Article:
Edited by Paul Cook, Colin Kirkpatrick, Martin Minogue and David Parker
Chapter 8: Public management and regulatory governance: problems of policy transfer to developing countries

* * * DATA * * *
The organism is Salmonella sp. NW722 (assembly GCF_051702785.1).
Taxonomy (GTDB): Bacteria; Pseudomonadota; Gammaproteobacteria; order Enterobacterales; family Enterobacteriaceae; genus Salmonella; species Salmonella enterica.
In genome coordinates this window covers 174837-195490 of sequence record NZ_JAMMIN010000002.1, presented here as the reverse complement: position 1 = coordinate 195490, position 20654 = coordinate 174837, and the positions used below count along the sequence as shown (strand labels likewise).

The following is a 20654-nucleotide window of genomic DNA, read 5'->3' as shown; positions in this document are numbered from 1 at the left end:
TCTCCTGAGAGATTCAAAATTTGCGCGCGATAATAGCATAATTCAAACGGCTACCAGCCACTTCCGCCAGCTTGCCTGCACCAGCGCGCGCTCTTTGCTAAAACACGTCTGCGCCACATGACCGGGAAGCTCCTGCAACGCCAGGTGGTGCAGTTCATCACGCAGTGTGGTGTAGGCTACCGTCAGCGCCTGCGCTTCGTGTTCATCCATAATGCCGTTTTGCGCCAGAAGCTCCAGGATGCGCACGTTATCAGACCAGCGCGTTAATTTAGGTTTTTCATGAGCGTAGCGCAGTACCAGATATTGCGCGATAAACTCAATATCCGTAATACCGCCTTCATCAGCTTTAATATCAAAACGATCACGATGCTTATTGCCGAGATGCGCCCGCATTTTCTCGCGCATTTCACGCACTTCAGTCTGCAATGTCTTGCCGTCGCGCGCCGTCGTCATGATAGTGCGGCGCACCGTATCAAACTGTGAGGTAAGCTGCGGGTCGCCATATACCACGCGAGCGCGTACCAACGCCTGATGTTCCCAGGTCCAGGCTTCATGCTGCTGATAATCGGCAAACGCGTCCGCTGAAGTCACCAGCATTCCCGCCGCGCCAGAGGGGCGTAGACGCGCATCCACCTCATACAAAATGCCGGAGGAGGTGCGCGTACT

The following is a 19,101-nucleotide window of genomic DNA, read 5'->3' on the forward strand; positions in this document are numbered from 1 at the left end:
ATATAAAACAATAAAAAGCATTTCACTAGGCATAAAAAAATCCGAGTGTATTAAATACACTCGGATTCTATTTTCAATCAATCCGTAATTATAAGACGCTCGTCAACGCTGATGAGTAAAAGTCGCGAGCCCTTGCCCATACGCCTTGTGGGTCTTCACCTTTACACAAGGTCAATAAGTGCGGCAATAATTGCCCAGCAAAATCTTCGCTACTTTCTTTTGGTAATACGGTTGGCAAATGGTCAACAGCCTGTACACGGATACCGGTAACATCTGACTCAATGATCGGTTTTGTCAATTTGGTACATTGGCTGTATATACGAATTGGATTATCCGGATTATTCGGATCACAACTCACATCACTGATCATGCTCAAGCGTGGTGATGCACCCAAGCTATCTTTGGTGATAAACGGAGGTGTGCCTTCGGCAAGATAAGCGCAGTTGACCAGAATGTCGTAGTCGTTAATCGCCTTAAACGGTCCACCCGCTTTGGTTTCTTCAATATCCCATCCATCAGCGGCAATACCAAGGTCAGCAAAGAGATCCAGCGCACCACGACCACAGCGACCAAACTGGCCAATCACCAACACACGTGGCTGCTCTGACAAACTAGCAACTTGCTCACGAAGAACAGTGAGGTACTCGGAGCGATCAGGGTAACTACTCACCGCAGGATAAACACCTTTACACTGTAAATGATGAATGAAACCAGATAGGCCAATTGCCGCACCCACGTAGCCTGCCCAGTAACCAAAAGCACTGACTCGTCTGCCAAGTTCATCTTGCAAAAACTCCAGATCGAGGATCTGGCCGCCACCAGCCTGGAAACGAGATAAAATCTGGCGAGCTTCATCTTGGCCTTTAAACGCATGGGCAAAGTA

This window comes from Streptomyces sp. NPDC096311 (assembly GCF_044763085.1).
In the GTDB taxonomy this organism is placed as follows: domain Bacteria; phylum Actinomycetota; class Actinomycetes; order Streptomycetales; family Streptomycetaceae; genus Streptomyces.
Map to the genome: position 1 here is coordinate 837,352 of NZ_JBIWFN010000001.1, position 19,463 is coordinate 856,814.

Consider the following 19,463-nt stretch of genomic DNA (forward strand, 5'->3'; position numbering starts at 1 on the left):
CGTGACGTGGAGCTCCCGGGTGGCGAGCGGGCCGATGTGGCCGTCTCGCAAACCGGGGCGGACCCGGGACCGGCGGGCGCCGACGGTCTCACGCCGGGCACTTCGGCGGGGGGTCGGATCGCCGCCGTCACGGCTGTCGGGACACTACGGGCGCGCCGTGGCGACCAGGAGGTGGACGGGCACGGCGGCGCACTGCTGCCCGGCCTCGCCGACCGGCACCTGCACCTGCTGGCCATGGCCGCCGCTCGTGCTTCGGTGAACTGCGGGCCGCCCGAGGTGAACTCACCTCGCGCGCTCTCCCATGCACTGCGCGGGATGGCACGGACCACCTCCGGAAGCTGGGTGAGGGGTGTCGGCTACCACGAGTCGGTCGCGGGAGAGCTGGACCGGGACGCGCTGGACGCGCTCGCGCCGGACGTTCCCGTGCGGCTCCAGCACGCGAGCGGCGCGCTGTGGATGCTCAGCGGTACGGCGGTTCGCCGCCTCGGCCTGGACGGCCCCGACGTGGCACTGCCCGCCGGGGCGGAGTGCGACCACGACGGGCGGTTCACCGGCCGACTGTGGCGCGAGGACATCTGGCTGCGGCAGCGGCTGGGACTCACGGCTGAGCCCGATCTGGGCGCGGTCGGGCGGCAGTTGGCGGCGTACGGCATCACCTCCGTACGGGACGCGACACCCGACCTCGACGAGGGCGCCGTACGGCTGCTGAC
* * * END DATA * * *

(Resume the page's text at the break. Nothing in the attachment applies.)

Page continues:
Martin Minogue INTRODUCTION: THE DEBATE ON ECONOMIC DEVELOPMENT STRATEGIES Analysis of regulatory governance in developing economies immediately encounters several difficulties. First, concepts of regulatory governance and the regulatory state are still relatively new in developed economies, and are generally the product of a post-privatisation phase of neoliberal economic reform. While recent surveys of privatisation on an international basis have been broadly favourable (Megginson and Netter, 2001; Shirley and Walsh, 2001) analysis of the application of privatisation and associated reforms in developing economies has been more critical, and it is clear that much more work is needed on their social effects. The picture is particularly blurred in respect of the reforms such as privatisation, contracting and regulation, which involve a new conception of state–market relations, and so add in the complexities of governance and political institutions in developing countries. Meanwhile, major players themselves appear now to be seriously divided about the appropriateness of current economic reforms and their relation to broader development strategies. There can be no gainsaying the practical hold that neoliberal policies have exerted since the 1980s through their adoption and promotion by official aid agencies and bilateral donors. This has been characterised as the ‘Washington consensus’ – a broad set of ingredients in a recipe for successful economic growth and development originally spelled out by Williamson (1990, 1996) and regarded as agreed on by crucial Washington institutions, including the IMF, the World Bank, and the US Treasury. A key perception was that ‘the role of the State was...
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